Red Hind Aggregation Areas Open For Fishing

August 15, 2019 | 2 Comments

The Red Hind aggregation areas within the seasonally protected areas will be open to fishing from today [Aug 15].

A Government spokesperson said, “The Ministry of Home Affairs wishes to advise the public that the Red Hind aggregation areas within the seasonally protected areas will be open to fishing from today [15 August, 2019].

“However, it should be noted that the extended closure areas around important Black Grouper aggregations will remain closed to fishing until 1 December, 2019.

“The exact boundaries of the seasonally protected areas and extended closure areas are shown in the two accompanying maps below, which also include the GPS co-ordinates for the four corners of each area.

Fisheries Seasonally Protected Areas Bermuda Aug 2019

“The catch limit of ten Red Hinds per 24-hour period from 1 May to 31 August remains in place for commercial fishermen, and recreational fishers have a year-round catch limit of ten Red Hinds per 24-hour period.

“The fishing public is also reminded that there is a year-round catch limit of one Black Grouper per boat, or per person fishing from shore, within a 24-hour period for all fishers.

Fisheries Seasonally Protected Areas Bermuda Aug 2019 (2)

“The Ministry urges the public to familiarize themselves with the seasonally protected areas and extended closure areas, and to abide by the Fisheries Regulations in order to help conserve our Red Hind and Black Grouper populations.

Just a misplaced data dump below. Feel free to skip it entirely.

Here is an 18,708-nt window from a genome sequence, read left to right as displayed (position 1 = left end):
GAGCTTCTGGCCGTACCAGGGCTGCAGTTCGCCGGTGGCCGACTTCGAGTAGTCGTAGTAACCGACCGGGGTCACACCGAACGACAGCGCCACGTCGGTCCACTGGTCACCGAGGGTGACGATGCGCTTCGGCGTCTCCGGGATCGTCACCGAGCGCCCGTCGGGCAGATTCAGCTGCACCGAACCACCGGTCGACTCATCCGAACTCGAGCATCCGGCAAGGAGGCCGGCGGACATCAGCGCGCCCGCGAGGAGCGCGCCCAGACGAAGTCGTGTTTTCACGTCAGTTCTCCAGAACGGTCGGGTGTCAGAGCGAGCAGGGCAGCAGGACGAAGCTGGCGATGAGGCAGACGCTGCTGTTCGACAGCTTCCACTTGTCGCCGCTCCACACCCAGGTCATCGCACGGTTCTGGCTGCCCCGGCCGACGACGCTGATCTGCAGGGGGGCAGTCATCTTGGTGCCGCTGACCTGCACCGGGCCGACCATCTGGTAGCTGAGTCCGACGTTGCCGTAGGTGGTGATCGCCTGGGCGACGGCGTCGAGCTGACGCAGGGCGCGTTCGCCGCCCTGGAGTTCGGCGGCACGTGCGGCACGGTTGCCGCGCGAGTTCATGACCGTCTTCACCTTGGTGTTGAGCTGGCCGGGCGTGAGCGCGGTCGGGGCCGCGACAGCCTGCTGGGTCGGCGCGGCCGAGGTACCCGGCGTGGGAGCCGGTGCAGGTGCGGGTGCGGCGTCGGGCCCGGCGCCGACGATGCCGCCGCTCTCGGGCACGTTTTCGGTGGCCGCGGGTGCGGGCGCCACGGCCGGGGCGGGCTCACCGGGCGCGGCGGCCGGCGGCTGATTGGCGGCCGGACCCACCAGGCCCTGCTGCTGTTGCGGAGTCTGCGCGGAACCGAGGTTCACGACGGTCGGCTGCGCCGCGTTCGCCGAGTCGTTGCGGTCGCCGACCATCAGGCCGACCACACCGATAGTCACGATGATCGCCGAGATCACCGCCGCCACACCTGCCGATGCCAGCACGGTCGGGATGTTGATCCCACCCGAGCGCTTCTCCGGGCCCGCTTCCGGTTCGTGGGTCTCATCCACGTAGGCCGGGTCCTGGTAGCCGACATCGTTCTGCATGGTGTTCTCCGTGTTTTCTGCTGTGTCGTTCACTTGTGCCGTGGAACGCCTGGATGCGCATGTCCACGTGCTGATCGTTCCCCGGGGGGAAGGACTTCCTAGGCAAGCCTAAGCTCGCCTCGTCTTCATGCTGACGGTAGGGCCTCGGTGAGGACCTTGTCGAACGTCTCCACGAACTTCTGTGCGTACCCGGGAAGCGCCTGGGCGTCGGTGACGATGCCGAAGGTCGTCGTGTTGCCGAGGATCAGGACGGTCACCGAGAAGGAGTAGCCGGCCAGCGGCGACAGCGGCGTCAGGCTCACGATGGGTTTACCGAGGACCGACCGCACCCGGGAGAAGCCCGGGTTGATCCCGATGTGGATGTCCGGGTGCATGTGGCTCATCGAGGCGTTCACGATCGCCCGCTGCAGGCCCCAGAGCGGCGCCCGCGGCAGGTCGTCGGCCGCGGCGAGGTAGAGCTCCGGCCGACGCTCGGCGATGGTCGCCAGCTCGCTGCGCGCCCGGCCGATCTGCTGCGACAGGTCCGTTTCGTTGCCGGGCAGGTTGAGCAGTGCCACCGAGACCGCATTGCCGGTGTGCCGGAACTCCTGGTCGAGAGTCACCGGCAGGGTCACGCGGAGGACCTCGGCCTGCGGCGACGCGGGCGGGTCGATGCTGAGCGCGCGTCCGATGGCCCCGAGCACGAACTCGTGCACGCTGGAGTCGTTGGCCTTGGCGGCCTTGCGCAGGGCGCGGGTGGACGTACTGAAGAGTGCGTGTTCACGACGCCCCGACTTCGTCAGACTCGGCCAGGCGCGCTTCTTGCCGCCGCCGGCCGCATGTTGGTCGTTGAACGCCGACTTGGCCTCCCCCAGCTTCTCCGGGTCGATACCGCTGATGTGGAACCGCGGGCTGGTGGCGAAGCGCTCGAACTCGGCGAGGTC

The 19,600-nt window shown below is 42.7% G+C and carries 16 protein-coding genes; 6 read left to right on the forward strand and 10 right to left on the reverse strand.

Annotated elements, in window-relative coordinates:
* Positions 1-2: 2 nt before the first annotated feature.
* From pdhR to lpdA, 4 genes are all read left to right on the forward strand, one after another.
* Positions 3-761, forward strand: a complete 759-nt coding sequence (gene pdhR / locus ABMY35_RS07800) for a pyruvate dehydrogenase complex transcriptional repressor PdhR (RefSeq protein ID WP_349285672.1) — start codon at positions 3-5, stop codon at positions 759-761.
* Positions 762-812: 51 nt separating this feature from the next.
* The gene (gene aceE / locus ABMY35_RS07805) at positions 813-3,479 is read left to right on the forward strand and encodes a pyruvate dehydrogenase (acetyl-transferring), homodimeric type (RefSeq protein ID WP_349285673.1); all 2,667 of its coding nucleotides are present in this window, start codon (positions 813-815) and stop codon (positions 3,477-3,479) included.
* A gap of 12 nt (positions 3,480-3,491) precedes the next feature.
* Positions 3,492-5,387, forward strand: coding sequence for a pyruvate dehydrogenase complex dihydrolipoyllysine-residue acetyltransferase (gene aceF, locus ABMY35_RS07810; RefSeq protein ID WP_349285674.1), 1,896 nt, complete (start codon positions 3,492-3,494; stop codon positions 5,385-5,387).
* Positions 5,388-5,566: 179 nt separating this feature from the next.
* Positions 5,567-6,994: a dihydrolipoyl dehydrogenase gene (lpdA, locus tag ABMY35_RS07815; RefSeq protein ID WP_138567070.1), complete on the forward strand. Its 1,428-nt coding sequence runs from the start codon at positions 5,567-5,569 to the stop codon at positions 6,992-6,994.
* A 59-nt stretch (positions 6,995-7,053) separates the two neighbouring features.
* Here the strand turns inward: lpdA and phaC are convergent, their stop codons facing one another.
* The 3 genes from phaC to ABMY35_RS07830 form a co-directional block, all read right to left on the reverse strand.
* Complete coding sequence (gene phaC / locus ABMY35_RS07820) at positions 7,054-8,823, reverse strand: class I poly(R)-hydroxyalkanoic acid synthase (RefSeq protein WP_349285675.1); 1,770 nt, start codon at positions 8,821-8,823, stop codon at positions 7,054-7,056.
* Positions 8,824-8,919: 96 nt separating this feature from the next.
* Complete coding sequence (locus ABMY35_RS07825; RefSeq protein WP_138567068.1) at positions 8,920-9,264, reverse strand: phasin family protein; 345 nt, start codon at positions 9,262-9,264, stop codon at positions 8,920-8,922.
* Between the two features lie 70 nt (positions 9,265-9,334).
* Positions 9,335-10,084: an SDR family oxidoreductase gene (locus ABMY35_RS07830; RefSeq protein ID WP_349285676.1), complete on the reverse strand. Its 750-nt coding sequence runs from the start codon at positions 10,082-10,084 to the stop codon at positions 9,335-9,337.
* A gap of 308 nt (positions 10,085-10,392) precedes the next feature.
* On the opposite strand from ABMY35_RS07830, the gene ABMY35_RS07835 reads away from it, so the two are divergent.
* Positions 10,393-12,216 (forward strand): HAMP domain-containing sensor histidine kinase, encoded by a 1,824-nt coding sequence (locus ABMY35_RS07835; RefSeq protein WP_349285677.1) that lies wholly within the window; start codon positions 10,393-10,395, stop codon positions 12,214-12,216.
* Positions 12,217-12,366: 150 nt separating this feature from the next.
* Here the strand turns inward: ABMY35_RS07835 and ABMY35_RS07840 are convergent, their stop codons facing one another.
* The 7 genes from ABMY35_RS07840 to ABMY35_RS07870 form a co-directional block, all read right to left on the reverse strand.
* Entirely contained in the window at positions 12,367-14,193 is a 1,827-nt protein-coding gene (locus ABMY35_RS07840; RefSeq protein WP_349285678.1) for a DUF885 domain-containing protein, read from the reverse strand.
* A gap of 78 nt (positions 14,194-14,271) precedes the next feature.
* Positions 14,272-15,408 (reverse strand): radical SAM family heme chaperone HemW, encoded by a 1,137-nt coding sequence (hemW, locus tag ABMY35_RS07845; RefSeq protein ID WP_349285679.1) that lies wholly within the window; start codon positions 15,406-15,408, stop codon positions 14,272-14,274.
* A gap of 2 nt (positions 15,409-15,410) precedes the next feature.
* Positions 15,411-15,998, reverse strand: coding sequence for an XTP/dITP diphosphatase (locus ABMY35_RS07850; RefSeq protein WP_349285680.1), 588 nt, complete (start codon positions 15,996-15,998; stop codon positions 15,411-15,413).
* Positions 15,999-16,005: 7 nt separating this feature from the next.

“For more information contact the Department of Environment and Natural Resources, Marine Resources Section at 293-5600 or fisheries@gov.bm”

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Comments (2)

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  1. Yummy!!!!!!!!!!!!!!!

  2. Daniel says:

    Are these fishing regulations really being followed? How are they being enforced? Thanks to social media we have seen what really goes on in Bermuda waters – illegal fishing in grouper spawning grounds, and overfishing of juvenile sharks. There needs to be more accountability with commercial and recreational fishermen and more transparency about where our local fish come from. Recent studies show our most popular fish such as grouper in decline. You see more coneys being sold because there are less of the good stuff being caught. Coneys used to be only caught for bait! We shouldn’t be cheated like this…

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